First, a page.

“The Bowtie Analysis Blog – Part 2”: How Risk Bowties Easily Combine Information from Many Different Risk Assessments
by Phil Molé, MPH
Welcome to the second installment of our “Bowtie Analysis Blog” series. In our first installment, we talked about how risk bowties can help train your workers on workplace risks and the controls you have in place, and how bowties can keep employees engaged in your risk management practices. We also explained that risk bowties are much easier to do than you probably think.
This time, we’ll look at another benefit of risk bowties: their ability to synthesize data from many different types of risk assessments into a single, intuitive view of risk, and to overcome the limitations of tabular risk data.
A Multiplicity of Risk Methods
There are many ways of assessing workplace risk, including methods of root cause analysis for determining the underlying causes of an event after the fact, and methods used to prevent the occurrence of unplanned events.
Here is a survey of just some of the methods commonly used:
- Failure, Mode, Effects & Criticality Analysis (FMECA): A quantitative failure analysis method that shows linkages between potential failures (failure modes) and consequences, as well as the relationship between the probability of different failure modes and the severity of outcomes.
- Fault Tree Analysis: A top-down analytical method that shows an unplanned event at the top, and all the independent contributing events below it, which are themselves broken down into distinct causes.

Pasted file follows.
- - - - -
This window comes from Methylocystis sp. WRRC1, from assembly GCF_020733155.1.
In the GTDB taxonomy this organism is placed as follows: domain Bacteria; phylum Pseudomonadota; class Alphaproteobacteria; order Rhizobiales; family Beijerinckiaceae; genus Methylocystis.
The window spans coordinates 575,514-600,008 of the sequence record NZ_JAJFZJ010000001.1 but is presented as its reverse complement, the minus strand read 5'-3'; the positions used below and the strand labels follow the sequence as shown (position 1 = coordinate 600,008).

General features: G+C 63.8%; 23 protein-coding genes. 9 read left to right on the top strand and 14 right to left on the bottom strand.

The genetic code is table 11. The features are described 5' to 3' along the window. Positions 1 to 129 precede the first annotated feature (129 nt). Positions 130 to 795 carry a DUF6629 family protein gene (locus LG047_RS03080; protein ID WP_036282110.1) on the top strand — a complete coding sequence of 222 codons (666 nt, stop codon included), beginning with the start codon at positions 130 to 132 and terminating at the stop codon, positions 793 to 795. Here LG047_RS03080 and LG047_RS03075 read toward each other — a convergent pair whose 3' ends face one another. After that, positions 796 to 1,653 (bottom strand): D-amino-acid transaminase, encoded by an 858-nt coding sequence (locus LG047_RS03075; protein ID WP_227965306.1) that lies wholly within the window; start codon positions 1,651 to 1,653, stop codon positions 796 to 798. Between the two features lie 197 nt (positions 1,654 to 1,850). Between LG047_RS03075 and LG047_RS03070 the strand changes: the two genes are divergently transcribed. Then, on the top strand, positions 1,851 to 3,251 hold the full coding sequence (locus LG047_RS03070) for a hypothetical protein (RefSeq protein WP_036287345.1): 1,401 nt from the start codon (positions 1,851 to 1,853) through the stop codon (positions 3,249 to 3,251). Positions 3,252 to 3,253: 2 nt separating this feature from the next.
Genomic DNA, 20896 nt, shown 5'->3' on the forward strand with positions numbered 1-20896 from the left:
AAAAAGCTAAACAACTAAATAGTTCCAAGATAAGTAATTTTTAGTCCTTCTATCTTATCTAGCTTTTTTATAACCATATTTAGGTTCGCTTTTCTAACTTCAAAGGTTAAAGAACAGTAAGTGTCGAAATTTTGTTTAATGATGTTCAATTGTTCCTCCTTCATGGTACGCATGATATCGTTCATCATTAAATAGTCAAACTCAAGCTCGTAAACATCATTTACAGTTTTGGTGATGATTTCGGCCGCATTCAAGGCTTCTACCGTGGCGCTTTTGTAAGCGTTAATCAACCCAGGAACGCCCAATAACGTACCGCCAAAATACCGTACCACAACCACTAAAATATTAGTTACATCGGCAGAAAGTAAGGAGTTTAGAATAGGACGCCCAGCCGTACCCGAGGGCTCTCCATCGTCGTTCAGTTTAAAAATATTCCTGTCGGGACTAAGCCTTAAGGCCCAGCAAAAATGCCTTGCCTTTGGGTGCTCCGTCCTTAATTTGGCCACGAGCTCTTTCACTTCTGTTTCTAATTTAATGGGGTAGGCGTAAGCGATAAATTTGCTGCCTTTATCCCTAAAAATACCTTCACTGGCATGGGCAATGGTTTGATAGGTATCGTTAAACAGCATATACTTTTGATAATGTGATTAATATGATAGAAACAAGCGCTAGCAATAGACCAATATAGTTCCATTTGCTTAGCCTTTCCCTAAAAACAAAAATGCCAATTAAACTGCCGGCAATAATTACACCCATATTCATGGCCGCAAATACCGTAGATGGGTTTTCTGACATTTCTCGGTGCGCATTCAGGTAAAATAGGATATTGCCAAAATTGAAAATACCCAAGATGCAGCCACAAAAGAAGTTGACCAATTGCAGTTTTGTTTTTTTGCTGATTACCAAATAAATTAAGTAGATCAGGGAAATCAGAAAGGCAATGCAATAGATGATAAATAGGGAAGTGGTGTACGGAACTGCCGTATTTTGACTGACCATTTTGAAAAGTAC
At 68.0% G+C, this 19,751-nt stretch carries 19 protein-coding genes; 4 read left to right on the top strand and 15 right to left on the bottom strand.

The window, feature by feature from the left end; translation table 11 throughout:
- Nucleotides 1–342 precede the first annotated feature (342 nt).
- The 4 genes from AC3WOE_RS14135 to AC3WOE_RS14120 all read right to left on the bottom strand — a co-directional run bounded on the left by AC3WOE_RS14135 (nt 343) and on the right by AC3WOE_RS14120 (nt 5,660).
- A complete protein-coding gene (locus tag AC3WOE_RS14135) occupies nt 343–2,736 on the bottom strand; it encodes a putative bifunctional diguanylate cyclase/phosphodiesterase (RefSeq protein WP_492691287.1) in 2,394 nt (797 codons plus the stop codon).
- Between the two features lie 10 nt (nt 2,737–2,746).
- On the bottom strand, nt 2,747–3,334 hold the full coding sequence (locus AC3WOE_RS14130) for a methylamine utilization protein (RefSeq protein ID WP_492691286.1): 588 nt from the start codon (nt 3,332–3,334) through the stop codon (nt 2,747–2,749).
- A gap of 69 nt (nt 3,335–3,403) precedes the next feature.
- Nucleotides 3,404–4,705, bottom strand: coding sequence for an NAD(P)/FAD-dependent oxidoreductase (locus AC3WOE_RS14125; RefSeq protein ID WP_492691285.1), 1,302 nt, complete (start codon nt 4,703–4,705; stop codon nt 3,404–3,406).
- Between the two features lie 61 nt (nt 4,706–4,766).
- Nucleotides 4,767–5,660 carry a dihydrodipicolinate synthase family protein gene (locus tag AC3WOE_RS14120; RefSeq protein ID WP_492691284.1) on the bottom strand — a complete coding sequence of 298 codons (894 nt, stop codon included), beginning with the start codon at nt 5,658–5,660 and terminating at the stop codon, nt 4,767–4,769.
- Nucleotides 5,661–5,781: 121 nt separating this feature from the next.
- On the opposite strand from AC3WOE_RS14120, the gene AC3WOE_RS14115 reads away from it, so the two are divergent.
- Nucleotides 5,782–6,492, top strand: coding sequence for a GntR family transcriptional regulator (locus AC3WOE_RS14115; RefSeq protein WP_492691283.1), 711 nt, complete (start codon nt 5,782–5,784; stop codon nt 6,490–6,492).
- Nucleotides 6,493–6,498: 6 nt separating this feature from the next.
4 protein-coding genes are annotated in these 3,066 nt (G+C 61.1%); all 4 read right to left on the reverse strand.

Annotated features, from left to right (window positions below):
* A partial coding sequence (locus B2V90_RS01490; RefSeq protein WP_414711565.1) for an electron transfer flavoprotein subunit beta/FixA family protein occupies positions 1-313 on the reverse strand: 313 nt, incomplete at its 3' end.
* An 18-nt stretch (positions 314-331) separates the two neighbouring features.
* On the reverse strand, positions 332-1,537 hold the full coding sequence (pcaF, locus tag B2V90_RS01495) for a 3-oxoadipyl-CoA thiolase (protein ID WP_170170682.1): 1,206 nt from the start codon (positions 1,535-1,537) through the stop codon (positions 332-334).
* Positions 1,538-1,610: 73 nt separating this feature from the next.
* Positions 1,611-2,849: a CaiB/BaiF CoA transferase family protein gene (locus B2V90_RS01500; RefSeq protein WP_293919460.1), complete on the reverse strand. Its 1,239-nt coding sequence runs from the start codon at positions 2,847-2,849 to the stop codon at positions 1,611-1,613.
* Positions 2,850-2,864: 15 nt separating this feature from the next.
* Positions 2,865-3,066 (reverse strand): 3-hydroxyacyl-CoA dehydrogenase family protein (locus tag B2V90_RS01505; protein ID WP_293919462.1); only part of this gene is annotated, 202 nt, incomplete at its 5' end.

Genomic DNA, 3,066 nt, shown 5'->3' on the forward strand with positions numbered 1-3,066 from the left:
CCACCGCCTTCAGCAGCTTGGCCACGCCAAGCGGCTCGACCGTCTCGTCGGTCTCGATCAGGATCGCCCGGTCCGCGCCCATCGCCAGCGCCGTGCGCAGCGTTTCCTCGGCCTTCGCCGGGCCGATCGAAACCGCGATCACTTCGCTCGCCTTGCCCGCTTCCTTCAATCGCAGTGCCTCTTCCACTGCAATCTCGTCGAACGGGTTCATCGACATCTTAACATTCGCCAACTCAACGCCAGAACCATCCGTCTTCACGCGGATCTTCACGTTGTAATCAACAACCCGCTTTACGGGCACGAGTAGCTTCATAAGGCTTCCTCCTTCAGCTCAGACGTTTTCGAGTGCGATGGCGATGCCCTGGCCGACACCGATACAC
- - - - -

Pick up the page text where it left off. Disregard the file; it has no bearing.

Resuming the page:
- Event Tree Analysis: An analysis showing all the possible consequences of an unplanned event, or loss of control, including estimated probabilities of different outcomes.
- Five Whys: A method of identifying a root cause by asking why it happened, then by asking why that happened in a series of five questions, each time going deeper than the time before.
- Hazard Identification Study (HAZID): A method of breaking down workplace processes to identify hazards, controls, and assess the effectiveness of controls at reducing risk.
- Hazard and Operability Study (HAZOP): A systematic assessment method that breaks down an existing process to looks for places that deviations from original plans occurred.
These different methods have their strengths and limitations. But a collective limitation of using so many methods is that it’s harder to view risk holistically. It takes work to dig through all those documents and assessments and synthesize a comprehensible view of risk that you can share with everyone in your workplace.
Or at least, it used to difficult to do that. With a solution like VelocityEHS Risk Management, you can select the assessments you want, then just hit the “Generate Bowtie” button. At that point, within just a few minutes, the software will:
- extract the hazard and top event details from the available data in the selected assessments.
- identify causes and associated preventative controls for each unplanned event.
- identify consequences and associated mitigative controls for each event.
- assemble all the elements and create a new risk scenario in the current risk register.
- set all the cause likelihoods, consequence severities and control effectiveness values and calculate and generate the risk bowtie, with all of the risk ratings.